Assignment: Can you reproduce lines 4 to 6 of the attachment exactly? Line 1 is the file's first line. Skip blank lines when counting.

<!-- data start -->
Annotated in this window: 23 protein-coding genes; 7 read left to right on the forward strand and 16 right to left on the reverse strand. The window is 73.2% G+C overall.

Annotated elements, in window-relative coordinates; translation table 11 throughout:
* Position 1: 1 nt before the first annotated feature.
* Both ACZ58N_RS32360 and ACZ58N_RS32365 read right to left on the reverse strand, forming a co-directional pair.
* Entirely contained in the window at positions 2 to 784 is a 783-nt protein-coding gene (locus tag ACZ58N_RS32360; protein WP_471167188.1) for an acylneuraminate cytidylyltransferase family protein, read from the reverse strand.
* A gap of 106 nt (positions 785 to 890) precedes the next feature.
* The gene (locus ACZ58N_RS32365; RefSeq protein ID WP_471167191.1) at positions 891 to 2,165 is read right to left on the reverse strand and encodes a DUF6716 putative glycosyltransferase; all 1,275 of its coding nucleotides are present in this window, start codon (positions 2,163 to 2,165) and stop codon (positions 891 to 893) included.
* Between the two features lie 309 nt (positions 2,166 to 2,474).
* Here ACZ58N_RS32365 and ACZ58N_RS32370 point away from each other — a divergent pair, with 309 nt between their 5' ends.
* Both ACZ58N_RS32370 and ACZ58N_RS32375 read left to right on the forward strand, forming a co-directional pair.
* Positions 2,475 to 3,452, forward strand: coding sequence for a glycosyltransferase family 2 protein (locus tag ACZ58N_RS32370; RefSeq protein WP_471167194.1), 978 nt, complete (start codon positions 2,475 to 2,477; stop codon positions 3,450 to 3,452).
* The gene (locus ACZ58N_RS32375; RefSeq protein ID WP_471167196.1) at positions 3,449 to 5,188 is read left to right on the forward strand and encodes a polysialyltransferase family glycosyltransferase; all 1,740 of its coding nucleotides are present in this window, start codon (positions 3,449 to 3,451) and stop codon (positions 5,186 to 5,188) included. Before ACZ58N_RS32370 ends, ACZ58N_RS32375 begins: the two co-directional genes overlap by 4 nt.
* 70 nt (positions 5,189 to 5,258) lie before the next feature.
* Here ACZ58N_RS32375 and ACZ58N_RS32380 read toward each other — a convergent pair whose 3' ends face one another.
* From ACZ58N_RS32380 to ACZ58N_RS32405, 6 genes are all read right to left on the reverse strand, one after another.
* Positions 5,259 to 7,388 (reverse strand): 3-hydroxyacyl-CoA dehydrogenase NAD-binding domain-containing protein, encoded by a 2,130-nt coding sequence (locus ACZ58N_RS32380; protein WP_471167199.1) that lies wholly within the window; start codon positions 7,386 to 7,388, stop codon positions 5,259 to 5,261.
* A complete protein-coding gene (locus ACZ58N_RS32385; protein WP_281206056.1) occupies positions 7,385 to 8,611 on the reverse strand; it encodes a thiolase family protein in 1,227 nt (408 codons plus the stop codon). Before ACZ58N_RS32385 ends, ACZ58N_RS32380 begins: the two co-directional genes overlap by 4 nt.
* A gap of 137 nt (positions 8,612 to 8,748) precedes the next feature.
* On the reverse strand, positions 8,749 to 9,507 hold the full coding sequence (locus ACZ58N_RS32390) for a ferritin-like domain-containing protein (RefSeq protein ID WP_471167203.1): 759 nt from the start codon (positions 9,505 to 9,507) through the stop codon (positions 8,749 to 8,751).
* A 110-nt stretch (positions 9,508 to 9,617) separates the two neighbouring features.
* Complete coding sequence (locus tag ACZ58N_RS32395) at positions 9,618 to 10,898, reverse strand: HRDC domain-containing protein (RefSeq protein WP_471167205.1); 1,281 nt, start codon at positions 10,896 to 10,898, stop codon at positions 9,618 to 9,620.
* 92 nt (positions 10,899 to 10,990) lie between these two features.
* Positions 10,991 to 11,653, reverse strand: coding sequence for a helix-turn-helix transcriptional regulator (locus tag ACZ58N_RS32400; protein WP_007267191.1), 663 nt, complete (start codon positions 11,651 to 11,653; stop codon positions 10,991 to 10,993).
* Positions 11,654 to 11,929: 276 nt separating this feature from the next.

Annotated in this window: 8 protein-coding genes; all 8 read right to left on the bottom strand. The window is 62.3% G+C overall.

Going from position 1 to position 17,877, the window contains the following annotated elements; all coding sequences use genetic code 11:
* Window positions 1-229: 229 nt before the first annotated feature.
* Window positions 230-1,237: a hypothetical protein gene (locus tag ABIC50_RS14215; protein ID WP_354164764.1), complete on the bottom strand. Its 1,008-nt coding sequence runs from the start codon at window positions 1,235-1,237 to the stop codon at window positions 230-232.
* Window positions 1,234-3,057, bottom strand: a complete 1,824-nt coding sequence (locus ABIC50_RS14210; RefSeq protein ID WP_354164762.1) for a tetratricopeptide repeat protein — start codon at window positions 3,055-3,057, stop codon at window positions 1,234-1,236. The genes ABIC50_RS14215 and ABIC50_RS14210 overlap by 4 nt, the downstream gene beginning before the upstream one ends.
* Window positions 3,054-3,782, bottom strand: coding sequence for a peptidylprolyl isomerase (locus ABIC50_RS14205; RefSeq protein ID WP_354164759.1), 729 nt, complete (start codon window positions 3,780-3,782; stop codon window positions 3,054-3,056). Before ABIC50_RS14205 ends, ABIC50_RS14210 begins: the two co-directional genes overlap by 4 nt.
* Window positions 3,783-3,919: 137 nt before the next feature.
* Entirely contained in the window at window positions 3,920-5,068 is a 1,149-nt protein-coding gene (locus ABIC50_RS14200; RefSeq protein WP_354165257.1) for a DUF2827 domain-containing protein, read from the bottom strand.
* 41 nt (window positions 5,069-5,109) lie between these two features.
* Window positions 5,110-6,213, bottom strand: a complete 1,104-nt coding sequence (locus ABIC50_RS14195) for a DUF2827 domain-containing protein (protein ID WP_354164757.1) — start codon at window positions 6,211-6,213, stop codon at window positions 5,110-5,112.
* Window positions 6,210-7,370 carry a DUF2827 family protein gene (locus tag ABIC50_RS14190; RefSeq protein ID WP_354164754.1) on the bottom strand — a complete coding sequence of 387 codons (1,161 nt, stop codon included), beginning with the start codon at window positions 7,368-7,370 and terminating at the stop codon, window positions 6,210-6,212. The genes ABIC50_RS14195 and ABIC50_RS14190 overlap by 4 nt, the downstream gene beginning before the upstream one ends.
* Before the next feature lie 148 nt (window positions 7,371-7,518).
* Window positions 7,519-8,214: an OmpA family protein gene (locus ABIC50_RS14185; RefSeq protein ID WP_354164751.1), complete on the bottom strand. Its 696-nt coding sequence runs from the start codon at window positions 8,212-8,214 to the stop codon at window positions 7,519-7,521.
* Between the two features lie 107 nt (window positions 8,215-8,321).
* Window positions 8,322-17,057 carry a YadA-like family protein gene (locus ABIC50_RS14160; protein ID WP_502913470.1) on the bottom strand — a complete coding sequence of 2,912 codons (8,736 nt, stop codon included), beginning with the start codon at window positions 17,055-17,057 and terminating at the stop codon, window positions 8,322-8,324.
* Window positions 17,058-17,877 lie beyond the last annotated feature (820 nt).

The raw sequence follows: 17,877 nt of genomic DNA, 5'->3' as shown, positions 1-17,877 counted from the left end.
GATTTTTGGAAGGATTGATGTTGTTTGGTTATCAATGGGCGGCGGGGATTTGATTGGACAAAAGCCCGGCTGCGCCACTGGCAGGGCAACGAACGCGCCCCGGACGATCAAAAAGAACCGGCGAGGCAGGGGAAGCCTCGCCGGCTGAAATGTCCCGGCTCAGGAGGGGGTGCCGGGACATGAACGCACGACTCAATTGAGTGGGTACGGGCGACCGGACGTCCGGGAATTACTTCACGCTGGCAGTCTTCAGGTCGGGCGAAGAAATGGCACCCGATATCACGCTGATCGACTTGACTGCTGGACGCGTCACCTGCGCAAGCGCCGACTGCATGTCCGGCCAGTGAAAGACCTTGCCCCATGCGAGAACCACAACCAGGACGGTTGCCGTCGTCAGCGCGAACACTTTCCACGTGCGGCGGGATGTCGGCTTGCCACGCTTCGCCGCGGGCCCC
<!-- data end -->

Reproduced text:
* Both ACZ58N_RS32360 and ACZ58N_RS32365 read right to left on the reverse strand, forming a co-directional pair.
* Entirely contained in the window at positions 2 to 784 is a 783-nt protein-coding gene (locus tag ACZ58N_RS32360; protein WP_471167188.1) for an acylneuraminate cytidylyltransferase family protein, read from the reverse strand.
* A gap of 106 nt (positions 785 to 890) precedes the next feature.